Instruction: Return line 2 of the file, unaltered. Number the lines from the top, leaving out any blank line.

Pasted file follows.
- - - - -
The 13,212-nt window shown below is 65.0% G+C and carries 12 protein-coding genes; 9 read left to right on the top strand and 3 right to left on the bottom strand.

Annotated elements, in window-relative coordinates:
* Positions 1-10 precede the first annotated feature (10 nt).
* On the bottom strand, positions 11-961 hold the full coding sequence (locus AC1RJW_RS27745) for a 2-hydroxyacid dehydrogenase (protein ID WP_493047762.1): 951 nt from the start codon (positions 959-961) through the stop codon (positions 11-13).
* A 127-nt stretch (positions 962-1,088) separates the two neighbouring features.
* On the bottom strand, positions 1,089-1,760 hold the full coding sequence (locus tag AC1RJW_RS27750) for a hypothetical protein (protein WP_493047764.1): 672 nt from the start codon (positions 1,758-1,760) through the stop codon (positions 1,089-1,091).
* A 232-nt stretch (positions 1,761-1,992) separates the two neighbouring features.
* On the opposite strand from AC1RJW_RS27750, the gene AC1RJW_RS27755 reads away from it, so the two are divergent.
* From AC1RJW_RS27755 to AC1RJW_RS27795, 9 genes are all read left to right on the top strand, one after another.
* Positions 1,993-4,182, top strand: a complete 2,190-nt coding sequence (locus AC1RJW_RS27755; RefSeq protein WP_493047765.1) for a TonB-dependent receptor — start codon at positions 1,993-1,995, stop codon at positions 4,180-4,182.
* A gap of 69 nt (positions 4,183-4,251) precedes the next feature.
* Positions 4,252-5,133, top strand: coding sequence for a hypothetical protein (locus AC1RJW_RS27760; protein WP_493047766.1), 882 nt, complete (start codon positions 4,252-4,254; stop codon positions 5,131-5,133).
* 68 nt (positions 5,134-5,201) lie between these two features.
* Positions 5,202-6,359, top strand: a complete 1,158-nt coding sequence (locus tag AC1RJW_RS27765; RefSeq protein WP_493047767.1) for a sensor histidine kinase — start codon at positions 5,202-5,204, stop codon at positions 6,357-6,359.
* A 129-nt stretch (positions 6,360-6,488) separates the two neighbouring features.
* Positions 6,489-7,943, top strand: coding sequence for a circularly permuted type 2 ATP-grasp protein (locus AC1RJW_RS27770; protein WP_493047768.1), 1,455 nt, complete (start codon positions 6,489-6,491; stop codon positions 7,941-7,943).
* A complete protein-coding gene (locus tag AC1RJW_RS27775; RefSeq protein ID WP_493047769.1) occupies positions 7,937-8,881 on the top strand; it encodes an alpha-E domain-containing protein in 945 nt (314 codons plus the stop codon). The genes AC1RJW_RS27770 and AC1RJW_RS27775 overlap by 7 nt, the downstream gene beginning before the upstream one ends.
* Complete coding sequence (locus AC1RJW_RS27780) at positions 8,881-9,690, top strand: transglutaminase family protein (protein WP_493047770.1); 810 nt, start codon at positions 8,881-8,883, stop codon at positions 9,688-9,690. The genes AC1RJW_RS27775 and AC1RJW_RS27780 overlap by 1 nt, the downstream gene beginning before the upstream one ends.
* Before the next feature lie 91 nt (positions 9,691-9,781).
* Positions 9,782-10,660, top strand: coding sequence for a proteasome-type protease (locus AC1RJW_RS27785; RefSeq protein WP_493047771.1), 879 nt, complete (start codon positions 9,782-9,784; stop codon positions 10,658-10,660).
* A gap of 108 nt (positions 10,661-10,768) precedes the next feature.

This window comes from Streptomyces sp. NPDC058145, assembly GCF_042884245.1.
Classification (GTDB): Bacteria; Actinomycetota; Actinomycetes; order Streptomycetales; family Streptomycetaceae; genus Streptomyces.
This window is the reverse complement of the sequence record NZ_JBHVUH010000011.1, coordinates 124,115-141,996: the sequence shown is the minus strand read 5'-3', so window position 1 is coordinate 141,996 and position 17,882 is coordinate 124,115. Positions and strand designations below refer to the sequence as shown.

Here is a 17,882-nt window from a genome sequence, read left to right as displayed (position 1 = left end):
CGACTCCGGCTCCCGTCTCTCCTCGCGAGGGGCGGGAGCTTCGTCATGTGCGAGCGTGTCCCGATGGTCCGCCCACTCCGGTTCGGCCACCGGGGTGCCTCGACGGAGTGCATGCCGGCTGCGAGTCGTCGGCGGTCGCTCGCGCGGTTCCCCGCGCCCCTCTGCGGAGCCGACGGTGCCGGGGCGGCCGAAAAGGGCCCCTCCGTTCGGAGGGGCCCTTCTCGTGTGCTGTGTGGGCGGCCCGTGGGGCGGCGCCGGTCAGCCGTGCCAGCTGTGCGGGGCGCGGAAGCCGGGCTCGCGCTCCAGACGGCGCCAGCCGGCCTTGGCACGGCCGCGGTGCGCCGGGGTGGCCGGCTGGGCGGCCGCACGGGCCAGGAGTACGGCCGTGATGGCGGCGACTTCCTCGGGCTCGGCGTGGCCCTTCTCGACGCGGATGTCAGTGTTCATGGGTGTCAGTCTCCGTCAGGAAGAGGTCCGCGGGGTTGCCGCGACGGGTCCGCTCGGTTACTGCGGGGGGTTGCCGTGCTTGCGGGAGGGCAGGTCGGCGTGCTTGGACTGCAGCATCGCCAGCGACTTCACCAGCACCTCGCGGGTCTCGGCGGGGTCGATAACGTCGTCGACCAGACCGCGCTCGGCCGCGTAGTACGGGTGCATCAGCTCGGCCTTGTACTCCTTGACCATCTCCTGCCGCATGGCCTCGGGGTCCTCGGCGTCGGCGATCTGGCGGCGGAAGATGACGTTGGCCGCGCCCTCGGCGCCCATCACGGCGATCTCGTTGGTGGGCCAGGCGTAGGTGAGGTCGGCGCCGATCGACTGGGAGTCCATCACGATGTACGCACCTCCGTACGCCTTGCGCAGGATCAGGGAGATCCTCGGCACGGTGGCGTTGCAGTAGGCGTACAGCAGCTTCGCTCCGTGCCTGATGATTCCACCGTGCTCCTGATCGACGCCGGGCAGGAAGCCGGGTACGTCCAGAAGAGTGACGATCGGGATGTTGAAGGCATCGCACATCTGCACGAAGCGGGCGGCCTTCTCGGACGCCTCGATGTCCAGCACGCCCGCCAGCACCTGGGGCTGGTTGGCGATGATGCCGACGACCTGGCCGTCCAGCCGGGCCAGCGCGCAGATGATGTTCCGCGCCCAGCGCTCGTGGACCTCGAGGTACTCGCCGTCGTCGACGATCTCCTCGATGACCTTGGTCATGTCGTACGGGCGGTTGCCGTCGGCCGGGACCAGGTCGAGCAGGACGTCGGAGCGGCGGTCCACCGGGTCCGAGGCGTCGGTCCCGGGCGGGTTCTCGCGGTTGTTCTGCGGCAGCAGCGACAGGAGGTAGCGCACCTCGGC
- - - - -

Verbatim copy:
Annotated elements, in window-relative coordinates: